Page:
Kristhian Morales’s review published on Letterboxd:
Proof that there's no limit to the reaches of the imagination, Brazil is one of the few transcendent films of the 80's, brimming with the inventions of Gillian's mind in every frame. Watching Brazil about 10 years ago for the first time was what made me jump from casual moviegoer to someone with an interest into the why and how of movies. For me there will always be a time before watching Brazil and the time after. The story itself is a dystopian satire about the oppressive power of bureaucracies with dashes of fantasy and science-fiction that borrows from Orwell's 1984, Kafka's The Trial, the German Expressionists, and even as far back as Gogol's The Overcoat. Yet, Gillian's style is so brazen that it feels wholly unique and the commentary on the very banality of these type of totalitarian institutions is perhaps more relevant today than it was during its release.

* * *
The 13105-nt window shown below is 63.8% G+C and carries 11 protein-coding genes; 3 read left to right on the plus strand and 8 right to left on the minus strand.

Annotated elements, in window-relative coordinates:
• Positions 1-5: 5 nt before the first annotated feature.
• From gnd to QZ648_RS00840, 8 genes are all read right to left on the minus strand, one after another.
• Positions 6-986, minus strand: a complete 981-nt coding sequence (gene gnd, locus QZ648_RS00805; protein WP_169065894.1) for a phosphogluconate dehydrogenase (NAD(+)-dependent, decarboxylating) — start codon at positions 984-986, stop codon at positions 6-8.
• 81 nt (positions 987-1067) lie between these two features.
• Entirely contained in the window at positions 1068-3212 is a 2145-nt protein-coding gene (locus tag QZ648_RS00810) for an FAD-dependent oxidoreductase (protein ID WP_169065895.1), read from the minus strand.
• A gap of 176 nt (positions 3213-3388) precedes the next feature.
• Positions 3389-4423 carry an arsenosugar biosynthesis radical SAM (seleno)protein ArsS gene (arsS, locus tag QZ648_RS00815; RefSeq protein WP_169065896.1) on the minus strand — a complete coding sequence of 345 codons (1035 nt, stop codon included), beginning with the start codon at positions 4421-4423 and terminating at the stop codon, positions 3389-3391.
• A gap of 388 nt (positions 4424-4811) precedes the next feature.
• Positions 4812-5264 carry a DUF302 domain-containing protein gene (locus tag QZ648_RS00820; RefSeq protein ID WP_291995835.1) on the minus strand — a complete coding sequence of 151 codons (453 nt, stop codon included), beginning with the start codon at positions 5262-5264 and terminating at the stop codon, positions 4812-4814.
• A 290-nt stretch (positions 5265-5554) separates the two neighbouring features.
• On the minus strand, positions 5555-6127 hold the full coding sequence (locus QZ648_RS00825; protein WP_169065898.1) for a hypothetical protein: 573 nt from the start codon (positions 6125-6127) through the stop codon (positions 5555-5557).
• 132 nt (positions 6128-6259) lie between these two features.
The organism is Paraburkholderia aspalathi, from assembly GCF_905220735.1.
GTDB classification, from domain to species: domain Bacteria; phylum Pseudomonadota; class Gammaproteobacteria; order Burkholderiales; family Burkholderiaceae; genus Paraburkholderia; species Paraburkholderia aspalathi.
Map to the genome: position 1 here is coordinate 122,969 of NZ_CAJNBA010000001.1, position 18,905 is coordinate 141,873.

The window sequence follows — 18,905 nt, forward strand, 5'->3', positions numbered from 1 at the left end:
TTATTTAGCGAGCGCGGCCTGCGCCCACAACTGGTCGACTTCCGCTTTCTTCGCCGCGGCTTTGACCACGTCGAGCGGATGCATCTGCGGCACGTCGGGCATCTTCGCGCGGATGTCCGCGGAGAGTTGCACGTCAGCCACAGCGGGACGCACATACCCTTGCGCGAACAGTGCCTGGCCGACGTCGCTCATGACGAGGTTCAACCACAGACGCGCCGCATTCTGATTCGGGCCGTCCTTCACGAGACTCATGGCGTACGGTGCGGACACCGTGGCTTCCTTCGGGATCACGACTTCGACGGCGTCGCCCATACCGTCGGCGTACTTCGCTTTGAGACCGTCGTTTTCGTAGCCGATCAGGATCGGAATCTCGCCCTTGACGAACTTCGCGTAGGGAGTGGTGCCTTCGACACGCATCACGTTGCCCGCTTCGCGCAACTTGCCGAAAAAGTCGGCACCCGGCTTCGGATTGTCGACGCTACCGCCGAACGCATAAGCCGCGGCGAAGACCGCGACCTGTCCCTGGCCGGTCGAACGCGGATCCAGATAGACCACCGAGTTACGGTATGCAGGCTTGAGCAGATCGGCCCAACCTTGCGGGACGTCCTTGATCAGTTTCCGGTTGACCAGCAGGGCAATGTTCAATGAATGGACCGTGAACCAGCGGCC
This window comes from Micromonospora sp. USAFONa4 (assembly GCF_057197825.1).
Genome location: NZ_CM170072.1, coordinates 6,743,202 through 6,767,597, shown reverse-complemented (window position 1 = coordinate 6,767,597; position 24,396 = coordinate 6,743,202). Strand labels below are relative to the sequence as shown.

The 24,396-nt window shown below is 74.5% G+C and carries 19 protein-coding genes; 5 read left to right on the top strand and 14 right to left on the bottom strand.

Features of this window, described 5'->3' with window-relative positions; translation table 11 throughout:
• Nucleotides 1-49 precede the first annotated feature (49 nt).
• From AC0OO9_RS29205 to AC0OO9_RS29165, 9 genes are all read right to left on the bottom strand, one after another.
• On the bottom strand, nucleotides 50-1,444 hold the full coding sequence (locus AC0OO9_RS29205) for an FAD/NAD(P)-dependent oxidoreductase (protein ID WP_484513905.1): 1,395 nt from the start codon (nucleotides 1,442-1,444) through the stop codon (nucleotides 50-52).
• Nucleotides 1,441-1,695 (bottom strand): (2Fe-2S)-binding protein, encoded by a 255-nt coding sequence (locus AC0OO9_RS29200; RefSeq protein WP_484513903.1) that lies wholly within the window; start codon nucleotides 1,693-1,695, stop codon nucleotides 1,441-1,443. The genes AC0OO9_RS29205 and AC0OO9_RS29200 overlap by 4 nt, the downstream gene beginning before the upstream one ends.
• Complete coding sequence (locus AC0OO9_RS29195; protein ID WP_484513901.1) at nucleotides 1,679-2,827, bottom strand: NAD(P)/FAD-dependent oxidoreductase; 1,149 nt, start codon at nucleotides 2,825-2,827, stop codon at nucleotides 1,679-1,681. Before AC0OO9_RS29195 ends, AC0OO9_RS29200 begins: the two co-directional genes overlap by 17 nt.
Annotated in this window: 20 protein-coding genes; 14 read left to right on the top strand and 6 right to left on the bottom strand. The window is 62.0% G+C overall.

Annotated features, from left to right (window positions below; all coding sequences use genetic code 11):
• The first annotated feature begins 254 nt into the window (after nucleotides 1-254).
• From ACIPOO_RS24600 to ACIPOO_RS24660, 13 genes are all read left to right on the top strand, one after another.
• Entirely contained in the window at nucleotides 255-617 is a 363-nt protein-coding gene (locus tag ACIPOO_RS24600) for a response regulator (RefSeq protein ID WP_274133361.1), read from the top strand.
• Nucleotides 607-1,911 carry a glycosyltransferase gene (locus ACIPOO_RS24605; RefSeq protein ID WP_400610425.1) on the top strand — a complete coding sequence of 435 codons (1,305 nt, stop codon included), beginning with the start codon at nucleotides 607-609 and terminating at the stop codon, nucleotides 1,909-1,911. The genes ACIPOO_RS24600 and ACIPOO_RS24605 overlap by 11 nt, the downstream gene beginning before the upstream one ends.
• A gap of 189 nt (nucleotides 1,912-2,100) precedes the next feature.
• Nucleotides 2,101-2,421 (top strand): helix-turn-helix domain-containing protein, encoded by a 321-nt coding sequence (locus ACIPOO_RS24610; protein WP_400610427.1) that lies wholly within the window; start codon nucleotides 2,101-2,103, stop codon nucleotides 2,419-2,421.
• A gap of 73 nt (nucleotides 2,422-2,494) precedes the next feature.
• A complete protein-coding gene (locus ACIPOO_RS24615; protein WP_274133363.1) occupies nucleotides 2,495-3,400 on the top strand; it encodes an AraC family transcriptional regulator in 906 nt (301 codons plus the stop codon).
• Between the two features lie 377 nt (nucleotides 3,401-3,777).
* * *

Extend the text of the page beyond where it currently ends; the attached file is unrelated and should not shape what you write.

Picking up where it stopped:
The ending is one of the most famous in cult cinema and it packs the same wallop today that it did 29 years ago. It's chilling, arrives suddenly but not without foundation, and it leaves one relieved and troubled by Sam's fate. Speaking of Sam, Jonathan Pryce is fantastic in the role, embodying Sam's many facets with ease. Brazil is Terry Gillian's masterpiece, a truly perfect film, and the type of movie that one comes back to over and over again hoping to find new things to relish and discuss after many years. I've yet to be disappointed.